Taming the Tigerby Joni Mitchell
This 1998 disc from Joni Mitchell harks back to the days when she heard the hissing of summer lawns and the jazzier essays of her Hejira days. The only difference between then and now is her use of a guitar synthesizer for her aural textures and melody templates. Always employing the best of musicians to help her out, Mitchell takes off on a trip through "Harlem in Havana" and ending up with "Tiger Bones" to show for it. Along the way, she puts forth "No Apologies" and rocks things up with "Lead Balloon" (which will remind one of "Big Yellow Taxi"), and contains one of her best opening one-liners ever. With "Taming the Tiger" dedicated to her newfound daughter and grandson, "Stay in Touch" could be about them, or almost anyone Mitchell's been close to. Either way, it's a great tune. Taming the Tiger is her most pleasing and consistent disc since the mid-'70s; even after all these years, Joni Mitchell continues to expand her music while keeping her integrity intact. This is definitely one of her best.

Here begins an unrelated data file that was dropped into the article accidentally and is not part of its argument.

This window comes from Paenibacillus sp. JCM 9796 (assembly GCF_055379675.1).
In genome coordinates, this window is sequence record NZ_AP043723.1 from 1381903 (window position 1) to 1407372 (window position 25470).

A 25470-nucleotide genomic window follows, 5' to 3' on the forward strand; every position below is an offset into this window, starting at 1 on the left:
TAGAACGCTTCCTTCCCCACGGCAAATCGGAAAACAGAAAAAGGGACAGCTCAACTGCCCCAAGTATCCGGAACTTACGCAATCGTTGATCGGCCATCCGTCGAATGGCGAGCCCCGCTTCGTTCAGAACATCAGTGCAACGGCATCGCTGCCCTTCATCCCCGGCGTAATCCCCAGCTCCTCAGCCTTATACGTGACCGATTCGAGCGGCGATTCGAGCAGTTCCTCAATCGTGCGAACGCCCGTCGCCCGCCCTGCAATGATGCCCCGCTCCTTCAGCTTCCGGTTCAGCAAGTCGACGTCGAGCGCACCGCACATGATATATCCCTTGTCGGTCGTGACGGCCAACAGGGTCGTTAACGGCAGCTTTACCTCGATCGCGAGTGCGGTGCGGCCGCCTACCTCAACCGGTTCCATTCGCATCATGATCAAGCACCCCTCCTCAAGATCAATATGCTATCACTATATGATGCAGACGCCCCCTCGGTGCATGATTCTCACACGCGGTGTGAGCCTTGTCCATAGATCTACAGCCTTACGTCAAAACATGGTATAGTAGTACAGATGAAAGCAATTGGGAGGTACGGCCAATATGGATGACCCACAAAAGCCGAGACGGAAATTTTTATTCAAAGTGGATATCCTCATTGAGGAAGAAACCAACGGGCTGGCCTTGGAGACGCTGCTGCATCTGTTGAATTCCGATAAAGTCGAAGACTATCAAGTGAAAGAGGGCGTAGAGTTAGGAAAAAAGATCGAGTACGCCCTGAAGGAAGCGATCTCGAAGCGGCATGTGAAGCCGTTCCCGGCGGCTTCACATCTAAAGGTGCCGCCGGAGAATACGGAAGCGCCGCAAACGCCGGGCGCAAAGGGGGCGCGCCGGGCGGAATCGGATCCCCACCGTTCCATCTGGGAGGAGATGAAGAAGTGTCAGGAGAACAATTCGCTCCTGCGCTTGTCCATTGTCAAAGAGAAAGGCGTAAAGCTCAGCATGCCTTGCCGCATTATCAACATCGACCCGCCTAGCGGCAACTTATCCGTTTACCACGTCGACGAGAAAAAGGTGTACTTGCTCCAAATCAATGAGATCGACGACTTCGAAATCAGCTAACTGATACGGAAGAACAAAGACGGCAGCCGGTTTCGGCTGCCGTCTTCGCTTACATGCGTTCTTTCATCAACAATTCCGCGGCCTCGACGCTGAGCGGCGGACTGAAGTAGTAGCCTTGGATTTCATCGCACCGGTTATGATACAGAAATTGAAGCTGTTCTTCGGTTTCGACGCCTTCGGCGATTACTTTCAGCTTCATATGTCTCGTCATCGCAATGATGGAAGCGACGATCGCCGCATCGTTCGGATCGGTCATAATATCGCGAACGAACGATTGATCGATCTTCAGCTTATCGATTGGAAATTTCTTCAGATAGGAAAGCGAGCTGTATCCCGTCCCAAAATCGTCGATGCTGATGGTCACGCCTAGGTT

- Release Date:
- Warner Bros / Wea
Performance CreditsJoni Mitchell Primary Artist,Bass,Percussion,Keyboards,Vocals,Background Vocals
Wayne Shorter Saxophone
Brian Blade Drums
Larry Klein Bass
Greg Leisz Guitar
Technical CreditsJoni Mitchell Arranger,Producer,Art Direction
Dan Marnien Engineer
Tony Phillips Engineer
Femi Jiya Engineer
Robbie Cavolina Art Direction
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i think joni mitchell overdone herself here on some song like "harlem in havana, no apologies and lead balloon. my favorite song on album is "man from mars,taming the tiger" and the crazy cries of love. i would compare this album to the hissing of summer lawns.
Having "grown up with" Joni Mitchell, I didn't care for this one on first listen. I listened again and found it really speakes to me.